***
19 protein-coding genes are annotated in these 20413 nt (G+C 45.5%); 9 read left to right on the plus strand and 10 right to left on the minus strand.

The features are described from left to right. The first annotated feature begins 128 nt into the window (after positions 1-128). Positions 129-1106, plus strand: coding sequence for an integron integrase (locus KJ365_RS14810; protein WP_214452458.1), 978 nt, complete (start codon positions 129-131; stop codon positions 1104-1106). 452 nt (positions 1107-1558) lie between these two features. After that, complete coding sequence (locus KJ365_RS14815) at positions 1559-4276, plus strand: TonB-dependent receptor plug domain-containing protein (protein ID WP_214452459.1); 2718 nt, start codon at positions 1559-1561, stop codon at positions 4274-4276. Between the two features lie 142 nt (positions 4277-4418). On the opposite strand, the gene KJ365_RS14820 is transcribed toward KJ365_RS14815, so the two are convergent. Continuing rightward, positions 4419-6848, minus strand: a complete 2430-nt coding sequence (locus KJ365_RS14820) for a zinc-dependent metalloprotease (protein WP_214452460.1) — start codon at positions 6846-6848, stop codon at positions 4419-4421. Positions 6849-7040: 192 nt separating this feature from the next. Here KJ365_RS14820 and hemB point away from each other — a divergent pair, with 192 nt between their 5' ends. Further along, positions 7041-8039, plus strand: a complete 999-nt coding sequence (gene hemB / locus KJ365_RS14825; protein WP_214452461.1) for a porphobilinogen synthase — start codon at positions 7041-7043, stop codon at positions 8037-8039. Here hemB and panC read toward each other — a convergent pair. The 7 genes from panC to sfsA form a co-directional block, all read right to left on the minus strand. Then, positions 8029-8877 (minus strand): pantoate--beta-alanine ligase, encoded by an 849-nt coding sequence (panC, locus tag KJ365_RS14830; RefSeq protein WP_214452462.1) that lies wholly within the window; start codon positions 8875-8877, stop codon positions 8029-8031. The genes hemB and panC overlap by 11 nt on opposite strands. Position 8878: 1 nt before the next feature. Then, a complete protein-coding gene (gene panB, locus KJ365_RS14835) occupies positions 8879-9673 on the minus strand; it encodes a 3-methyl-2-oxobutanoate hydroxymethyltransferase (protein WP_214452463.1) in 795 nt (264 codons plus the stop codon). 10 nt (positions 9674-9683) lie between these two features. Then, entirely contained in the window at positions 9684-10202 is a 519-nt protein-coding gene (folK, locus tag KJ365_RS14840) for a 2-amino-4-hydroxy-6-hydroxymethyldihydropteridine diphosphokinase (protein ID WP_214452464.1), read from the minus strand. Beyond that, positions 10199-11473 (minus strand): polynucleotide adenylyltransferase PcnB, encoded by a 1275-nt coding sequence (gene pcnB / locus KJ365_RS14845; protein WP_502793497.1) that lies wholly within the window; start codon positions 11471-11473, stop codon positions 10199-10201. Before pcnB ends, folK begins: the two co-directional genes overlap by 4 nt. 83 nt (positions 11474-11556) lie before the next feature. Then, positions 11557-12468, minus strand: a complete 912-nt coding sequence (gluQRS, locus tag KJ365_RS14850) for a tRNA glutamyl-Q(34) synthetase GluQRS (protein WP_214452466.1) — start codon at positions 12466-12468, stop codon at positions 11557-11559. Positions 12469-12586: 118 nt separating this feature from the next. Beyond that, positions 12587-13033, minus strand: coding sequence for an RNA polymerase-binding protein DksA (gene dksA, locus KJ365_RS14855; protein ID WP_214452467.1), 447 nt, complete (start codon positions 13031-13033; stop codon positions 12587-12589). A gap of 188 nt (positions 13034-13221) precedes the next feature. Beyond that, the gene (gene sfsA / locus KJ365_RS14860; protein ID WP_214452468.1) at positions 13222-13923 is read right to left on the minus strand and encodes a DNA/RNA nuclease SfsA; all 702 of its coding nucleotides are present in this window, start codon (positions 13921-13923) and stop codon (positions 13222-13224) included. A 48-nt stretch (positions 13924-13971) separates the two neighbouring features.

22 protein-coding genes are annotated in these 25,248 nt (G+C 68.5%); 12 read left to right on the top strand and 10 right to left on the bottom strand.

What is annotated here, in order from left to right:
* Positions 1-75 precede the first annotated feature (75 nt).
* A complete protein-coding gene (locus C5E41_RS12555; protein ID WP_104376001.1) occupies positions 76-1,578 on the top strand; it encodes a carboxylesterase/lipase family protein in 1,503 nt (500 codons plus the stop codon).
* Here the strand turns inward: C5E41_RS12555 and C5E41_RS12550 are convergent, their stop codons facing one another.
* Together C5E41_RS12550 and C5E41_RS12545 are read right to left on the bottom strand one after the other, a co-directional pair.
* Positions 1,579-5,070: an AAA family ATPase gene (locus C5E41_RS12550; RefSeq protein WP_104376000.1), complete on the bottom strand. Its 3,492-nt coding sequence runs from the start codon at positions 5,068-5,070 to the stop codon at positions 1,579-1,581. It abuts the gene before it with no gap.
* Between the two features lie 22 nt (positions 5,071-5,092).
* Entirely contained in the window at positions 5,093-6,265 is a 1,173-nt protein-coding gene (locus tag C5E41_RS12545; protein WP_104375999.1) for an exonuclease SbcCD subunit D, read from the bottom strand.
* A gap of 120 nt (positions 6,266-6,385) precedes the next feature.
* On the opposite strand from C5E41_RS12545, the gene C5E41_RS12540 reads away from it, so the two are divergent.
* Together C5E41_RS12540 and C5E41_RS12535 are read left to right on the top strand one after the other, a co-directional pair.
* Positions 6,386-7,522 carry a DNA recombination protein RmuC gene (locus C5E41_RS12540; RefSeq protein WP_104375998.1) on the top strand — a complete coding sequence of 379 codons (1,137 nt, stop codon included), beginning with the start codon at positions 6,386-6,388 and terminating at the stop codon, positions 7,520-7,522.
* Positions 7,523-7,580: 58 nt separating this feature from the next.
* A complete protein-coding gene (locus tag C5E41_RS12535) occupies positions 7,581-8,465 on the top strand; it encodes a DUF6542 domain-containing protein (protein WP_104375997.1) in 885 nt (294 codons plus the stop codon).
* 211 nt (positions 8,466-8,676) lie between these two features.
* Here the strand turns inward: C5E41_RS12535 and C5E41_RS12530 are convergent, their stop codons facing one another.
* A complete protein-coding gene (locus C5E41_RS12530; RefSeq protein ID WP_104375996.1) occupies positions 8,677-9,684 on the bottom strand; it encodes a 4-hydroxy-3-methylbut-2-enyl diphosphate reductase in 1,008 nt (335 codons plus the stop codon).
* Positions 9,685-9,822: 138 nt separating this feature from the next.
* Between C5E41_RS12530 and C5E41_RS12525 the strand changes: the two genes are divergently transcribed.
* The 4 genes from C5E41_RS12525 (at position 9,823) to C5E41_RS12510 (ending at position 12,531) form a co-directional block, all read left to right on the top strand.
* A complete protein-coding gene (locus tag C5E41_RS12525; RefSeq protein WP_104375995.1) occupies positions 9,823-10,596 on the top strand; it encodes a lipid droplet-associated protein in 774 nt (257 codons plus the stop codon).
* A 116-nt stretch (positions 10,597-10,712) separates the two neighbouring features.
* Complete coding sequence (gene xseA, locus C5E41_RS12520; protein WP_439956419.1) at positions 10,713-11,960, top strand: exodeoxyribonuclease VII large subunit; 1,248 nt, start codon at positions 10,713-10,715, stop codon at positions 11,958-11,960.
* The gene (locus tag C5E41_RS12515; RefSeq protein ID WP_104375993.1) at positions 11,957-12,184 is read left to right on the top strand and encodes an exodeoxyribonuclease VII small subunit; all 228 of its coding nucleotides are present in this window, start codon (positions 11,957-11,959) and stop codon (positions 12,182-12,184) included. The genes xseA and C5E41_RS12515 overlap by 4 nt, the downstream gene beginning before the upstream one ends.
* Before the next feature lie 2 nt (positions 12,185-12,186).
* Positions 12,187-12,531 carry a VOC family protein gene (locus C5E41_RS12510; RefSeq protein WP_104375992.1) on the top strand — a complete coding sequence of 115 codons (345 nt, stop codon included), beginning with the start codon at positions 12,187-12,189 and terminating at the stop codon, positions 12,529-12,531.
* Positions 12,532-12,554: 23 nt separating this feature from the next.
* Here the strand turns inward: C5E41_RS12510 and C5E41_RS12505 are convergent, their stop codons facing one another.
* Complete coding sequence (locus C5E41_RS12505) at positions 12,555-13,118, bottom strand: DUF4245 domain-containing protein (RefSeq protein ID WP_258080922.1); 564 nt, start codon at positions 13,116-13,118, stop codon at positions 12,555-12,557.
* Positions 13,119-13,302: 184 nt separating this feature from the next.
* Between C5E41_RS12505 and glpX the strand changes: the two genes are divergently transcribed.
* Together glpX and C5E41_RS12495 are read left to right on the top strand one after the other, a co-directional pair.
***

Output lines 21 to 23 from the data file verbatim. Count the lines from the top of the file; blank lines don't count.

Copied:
* Positions 9,685-9,822: 138 nt separating this feature from the next.
* Between C5E41_RS12530 and C5E41_RS12525 the strand changes: the two genes are divergently transcribed.
* The 4 genes from C5E41_RS12525 (at position 9,823) to C5E41_RS12510 (ending at position 12,531) form a co-directional block, all read left to right on the top strand.